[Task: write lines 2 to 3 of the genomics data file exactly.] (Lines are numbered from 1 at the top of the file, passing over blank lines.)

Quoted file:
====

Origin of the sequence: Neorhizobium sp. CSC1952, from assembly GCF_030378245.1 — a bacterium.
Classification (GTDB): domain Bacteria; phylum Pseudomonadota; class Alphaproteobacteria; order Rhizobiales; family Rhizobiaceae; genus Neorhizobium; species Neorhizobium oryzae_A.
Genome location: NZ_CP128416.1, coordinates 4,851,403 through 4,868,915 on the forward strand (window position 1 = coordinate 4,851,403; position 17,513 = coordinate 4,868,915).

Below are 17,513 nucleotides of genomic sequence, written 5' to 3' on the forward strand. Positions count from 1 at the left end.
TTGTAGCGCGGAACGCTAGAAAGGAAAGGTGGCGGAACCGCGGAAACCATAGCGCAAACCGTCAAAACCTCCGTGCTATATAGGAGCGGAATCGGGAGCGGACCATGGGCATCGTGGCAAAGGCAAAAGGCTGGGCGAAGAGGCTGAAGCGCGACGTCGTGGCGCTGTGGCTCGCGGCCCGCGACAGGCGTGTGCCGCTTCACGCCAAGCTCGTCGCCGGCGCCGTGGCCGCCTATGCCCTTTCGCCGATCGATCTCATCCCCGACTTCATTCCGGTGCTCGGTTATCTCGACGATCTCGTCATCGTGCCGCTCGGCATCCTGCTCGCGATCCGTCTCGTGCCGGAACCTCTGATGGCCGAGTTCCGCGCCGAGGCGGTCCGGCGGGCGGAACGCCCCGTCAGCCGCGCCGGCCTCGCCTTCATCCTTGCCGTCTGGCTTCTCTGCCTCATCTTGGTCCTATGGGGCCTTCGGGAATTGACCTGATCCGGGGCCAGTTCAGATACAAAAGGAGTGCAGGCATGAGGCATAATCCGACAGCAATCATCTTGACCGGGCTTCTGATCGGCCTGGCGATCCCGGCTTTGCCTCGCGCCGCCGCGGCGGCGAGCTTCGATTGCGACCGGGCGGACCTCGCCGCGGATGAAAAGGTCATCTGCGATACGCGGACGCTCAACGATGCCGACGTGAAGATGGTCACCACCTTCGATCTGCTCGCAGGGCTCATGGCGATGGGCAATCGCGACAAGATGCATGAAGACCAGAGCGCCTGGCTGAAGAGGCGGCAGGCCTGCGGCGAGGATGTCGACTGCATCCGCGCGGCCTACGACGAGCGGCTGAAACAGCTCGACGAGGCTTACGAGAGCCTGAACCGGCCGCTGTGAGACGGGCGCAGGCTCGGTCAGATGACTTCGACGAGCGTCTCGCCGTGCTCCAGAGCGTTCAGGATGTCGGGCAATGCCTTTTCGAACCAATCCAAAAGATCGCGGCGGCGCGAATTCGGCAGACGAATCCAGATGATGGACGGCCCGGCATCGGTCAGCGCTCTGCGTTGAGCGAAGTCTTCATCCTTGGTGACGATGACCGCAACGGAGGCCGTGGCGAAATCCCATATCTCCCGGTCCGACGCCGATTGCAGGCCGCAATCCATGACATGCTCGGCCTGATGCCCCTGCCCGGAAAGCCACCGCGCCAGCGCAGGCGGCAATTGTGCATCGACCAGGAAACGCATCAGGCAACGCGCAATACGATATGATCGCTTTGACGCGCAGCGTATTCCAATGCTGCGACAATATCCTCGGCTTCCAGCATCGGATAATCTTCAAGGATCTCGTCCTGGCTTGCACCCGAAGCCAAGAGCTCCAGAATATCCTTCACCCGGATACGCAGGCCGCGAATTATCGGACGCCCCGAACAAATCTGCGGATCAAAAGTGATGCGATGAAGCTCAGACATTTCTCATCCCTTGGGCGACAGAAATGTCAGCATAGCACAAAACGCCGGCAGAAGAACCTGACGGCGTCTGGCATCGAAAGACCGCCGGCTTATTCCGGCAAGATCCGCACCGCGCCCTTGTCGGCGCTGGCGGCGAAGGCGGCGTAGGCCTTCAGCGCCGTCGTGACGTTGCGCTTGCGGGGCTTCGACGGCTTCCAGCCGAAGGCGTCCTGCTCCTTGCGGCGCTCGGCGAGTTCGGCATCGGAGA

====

Classification (GTDB): domain Bacteria; phylum Pseudomonadota; class Alphaproteobacteria; order Rhizobiales; family Rhizobiaceae; genus Neorhizobium; species Neorhizobium oryzae_A.
Genome location: NZ_CP128416.1, coordinates 4,851,403 through 4,868,915 on the forward strand (window position 1 = coordinate 4,851,403; position 17,513 = coordinate 4,868,915).